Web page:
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  • Anonymous

    Posted December 31, 2011

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  • Anonymous

    Posted November 28, 2011

    Inspirational Book!!

    The Pursuit of Happyness is a fascinating book about a man who, against all odds, figures out how to be successful in his career as a stockbroker and as a single parent father. His name is Chris Gardner and he grew up with a loving mother but very abusive stepfather that caused him a lot of emotional and physical damage. He made a promise to himself early on that he would always be present in his childrens¿ lives and would never harm them, unlike his stepfather. Throughout the many hardships of his adult life- including homelessness, divorce, and single parenting- he managed to do this all the while pursuing his own version of happiness. The major messages of this book were to dream big and to never stop reaching for your goals, no matter the roadblocks that may come your way. Chris¿ mother was highly influential in his life and she became one of his major role models. This was shown especially when it came to striving for the very best for your children, which was a value that Chris later managed to reflect in his own parenting style, even when he later found himself homeless with a young child to take care of. Some of the elements of this book that I really enjoyed were the positivity that could be found on every page of the book, and the family pictures in the middle of the book. Even during some of the toughest parts of Chris¿ life, such as when his stepfather became abusive, Chris came up with ways that he would cope with the violence at home by promising himself he would never act that way towards his children. The only dislike I had about this book was the technical language regarding his profession that was sometimes difficult to understand. Anyone who is interested in following their own route to happiness should read this book because it is full of inspiration and positive energy that will encourage you! Some other recommended works (not literary) would be to watch the Pursuit of Happiness movie, if you happened to enjoy the book. Other than this one, Chris Gardner has not written any other books so the movie is my personal recommendation. I would give this book an overall rating of a seven out of ten, because it something worth spending time reading but it was not written as eloquently as I would have preferred.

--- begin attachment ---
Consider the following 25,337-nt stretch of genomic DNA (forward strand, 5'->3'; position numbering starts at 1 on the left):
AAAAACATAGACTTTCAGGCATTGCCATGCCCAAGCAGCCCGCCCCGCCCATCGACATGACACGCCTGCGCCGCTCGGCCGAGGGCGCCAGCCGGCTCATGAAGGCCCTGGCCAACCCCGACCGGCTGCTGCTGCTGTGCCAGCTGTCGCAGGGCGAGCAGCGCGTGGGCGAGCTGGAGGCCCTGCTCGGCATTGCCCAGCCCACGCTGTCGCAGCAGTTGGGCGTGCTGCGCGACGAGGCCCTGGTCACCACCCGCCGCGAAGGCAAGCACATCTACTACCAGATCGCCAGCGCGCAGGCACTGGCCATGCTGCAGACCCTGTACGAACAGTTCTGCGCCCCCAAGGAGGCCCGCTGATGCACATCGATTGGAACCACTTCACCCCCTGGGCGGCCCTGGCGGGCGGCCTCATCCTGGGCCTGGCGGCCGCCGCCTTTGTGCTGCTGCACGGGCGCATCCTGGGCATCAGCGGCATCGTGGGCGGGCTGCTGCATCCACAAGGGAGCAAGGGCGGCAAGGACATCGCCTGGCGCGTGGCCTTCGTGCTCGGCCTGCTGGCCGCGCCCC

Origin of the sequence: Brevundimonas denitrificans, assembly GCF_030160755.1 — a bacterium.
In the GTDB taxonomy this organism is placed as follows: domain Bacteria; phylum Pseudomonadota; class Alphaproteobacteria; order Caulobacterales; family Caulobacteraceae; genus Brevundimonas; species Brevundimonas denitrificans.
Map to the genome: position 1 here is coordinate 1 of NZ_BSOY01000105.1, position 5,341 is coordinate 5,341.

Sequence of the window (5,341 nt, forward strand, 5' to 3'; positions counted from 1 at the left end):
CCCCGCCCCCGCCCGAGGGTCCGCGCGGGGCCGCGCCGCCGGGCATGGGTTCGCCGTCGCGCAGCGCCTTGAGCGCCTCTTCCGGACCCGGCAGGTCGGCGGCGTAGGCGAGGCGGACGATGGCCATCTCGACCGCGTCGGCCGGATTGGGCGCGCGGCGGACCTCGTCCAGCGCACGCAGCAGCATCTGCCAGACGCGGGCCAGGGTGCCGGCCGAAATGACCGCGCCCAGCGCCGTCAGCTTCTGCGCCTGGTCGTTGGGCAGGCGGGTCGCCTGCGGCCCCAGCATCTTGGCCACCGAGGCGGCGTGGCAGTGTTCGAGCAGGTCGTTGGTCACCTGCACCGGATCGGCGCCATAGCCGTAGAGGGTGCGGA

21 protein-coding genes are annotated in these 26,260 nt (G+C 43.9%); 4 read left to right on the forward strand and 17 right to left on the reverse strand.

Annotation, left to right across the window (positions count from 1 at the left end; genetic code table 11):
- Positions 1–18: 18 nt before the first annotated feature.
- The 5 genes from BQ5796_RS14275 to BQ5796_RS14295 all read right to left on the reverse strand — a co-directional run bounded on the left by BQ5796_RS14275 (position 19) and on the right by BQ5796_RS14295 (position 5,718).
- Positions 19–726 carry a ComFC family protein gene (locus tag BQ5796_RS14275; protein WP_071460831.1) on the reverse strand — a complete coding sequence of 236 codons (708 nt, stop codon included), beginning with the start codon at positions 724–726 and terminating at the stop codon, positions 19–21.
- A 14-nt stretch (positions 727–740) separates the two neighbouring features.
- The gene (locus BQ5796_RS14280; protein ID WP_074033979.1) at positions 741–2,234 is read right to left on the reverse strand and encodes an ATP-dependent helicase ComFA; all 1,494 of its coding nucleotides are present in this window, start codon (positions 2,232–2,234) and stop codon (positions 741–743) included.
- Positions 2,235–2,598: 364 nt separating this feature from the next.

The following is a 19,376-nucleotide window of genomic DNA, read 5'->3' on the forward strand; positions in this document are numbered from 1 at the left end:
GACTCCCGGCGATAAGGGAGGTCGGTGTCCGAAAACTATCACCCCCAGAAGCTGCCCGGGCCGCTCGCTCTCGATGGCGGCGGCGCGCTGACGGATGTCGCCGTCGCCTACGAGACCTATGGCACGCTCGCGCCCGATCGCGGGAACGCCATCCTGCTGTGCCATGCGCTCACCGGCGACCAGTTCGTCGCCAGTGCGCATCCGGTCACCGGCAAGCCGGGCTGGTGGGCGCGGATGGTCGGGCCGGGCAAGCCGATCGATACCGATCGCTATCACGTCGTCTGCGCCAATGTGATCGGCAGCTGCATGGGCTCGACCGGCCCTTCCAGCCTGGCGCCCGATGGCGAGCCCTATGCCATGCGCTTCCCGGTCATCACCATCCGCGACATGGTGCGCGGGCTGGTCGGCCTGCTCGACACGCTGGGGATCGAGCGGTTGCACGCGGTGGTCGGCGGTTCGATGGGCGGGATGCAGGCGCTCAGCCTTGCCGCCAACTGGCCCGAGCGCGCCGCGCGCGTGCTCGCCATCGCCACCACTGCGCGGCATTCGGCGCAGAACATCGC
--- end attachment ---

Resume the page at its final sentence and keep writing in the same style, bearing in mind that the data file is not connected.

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  • Posted December 9, 2010

    I Also Recommend:

    Never Will I Doubt Whether I Can